Under Martin a great festa was held in 1408 beneath the walls where the Mirador del rei Martí—a recent addition the royal palace complex—and the Palau del Lloctinent meet in Barcelona. On 17 March 1413 Ferdinand of Antequera, who had succeeded Martin, confirmed that the floral games occurred on 1 May. At the height of romanticism in 1859, during the Catalan Renaixença, Antoni de Bofarull and Víctor Balaguer re-established the floral games in Barcelona on the first Sunday in May with the theme of Patria, Amor, alluding to the three typical prizes: the Englantina d'or given for the greatest patriotic poem, the Flor Natural for the greatest love poem, the Viola d'or i argent to the greatest religious poem. There were other lesser prizes. A person winning all three great prizes was given the honorific title of Mestre en Gai Saber; the intellectual and political classes swiftly patronised the Jocs Florals and their support lent renewed prestige to Catalan poetry. Several different positions soon became apparent with respect to the models to be used for the creation of a Catalan literature.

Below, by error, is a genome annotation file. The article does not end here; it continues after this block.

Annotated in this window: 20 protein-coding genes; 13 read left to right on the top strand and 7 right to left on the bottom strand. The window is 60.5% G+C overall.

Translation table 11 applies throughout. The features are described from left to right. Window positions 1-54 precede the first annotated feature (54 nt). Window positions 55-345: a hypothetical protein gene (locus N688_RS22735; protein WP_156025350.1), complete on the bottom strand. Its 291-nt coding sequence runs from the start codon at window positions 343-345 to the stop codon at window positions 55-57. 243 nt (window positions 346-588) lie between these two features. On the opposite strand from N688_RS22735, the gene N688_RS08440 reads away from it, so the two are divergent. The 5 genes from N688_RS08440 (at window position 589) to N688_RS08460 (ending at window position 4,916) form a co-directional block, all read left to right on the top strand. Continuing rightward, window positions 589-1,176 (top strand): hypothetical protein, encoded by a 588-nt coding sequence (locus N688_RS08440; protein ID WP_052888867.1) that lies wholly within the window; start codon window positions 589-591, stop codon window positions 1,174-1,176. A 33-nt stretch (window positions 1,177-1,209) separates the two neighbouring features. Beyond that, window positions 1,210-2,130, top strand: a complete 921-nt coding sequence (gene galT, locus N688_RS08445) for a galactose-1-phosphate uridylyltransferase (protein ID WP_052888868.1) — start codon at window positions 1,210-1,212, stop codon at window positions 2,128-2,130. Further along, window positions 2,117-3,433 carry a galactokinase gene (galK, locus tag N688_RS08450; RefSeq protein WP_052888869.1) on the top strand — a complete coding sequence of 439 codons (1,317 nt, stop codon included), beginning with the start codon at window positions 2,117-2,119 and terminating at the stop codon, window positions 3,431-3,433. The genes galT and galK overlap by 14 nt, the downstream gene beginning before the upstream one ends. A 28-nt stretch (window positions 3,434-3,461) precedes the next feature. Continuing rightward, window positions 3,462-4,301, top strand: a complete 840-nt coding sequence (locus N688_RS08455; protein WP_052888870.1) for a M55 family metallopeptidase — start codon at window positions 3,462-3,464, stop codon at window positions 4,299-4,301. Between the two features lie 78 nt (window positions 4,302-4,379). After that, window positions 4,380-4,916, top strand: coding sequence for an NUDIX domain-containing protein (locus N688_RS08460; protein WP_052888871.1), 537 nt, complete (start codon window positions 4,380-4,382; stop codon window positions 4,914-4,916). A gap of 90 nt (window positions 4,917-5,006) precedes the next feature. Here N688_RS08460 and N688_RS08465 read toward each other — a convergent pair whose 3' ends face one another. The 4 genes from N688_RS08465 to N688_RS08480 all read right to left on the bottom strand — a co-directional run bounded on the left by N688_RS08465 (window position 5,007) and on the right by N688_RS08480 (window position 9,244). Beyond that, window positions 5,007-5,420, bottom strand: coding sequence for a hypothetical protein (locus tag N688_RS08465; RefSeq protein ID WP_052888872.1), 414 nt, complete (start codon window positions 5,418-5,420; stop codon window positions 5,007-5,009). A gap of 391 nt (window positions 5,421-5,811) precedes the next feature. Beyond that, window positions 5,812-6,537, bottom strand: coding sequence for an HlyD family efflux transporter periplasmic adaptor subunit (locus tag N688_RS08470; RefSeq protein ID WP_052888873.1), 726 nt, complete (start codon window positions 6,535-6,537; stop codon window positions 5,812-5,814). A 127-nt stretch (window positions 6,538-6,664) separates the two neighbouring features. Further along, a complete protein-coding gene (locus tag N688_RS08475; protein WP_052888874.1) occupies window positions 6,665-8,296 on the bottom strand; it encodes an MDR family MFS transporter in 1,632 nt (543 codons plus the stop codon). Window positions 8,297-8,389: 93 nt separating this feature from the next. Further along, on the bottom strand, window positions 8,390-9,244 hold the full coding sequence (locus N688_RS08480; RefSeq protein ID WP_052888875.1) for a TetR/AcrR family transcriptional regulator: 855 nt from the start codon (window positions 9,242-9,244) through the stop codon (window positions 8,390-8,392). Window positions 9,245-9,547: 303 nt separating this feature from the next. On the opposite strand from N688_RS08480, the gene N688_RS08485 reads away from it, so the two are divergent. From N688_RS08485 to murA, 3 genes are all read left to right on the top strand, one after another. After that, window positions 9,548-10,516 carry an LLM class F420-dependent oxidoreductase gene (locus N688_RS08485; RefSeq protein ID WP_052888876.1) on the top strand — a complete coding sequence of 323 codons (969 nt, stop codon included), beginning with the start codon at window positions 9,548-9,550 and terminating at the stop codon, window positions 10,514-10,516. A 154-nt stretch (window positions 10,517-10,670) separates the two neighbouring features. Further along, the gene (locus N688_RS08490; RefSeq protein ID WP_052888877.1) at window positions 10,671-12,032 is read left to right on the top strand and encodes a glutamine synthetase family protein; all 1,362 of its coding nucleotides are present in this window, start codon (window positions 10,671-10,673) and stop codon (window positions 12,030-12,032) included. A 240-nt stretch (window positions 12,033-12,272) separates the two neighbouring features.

Marià Aguiló defended as worthy models authors. Antoni de Bofarull defended sixteenth- and seventeenth-century Catalan authors and the Barcelonese dialect as the best models for Catalan poetry. There was a "third way" that upheld a unique nineteenth-century Catalan poetry in Barcelonese dialect, but it had few defenders among the supporters of the Jocs Florals. In the end the Jocs attracted persons of a wide variety of ideologies: republicans, the young people. Frederic Soler and his followers would participate in the majority of contests; the Jocs Florals went a long way to re-asserting the Catalan language after centuries of decline with respect to Castilian. In 1879 Jocs Florals were established at Valencia two decades after the ones in Barcelona; the games were traditionally held by Lo Rat Penat in the Valencian language. A total of seventeen prizes were awarded annually.